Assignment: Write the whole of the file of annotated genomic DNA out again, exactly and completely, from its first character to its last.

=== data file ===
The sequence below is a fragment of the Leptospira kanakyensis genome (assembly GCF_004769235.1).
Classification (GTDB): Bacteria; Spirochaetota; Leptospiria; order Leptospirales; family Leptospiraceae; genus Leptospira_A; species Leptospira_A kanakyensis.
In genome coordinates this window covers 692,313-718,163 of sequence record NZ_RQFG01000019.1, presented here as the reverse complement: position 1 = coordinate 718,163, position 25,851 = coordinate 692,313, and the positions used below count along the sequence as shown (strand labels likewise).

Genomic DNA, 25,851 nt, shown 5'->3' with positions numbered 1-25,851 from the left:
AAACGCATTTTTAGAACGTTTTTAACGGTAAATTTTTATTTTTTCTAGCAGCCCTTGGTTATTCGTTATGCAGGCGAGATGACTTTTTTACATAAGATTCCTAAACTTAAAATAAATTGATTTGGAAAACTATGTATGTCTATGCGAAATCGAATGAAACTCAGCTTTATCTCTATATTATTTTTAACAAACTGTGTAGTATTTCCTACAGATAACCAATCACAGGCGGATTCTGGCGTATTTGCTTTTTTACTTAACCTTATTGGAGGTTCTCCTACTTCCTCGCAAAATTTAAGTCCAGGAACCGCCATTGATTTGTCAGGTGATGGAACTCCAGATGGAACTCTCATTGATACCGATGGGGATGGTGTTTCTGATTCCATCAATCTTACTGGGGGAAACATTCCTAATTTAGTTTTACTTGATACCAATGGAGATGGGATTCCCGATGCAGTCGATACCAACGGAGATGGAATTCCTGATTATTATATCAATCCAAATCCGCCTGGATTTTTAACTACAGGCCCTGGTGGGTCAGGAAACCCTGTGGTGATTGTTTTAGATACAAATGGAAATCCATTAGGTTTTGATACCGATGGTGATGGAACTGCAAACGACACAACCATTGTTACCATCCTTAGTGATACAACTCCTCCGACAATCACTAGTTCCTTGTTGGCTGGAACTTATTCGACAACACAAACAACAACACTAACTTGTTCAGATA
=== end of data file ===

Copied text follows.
The sequence below is a fragment of the Leptospira kanakyensis genome (assembly GCF_004769235.1).
Classification (GTDB): Bacteria; Spirochaetota; Leptospiria; order Leptospirales; family Leptospiraceae; genus Leptospira_A; species Leptospira_A kanakyensis.
In genome coordinates this window covers 692,313-718,163 of sequence record NZ_RQFG01000019.1, presented here as the reverse complement: position 1 = coordinate 718,163, position 25,851 = coordinate 692,313, and the positions used below count along the sequence as shown (strand labels likewise).

Genomic DNA, 25,851 nt, shown 5'->3' with positions numbered 1-25,851 from the left:
AAACGCATTTTTAGAACGTTTTTAACGGTAAATTTTTATTTTTTCTAGCAGCCCTTGGTTATTCGTTATGCAGGCGAGATGACTTTTTTACATAAGATTCCTAAACTTAAAATAAATTGATTTGGAAAACTATGTATGTCTATGCGAAATCGAATGAAACTCAGCTTTATCTCTATATTATTTTTAACAAACTGTGTAGTATTTCCTACAGATAACCAATCACAGGCGGATTCTGGCGTATTTGCTTTTTTACTTAACCTTATTGGAGGTTCTCCTACTTCCTCGCAAAATTTAAGTCCAGGAACCGCCATTGATTTGTCAGGTGATGGAACTCCAGATGGAACTCTCATTGATACCGATGGGGATGGTGTTTCTGATTCCATCAATCTTACTGGGGGAAACATTCCTAATTTAGTTTTACTTGATACCAATGGAGATGGGATTCCCGATGCAGTCGATACCAACGGAGATGGAATTCCTGATTATTATATCAATCCAAATCCGCCTGGATTTTTAACTACAGGCCCTGGTGGGTCAGGAAACCCTGTGGTGATTGTTTTAGATACAAATGGAAATCCATTAGGTTTTGATACCGATGGTGATGGAACTGCAAACGACACAACCATTGTTACCATCCTTAGTGATACAACTCCTCCGACAATCACTAGTTCCTTGTTGGCTGGAACTTATTCGACAACACAAACAACAACACTAACTTGTTCAGATA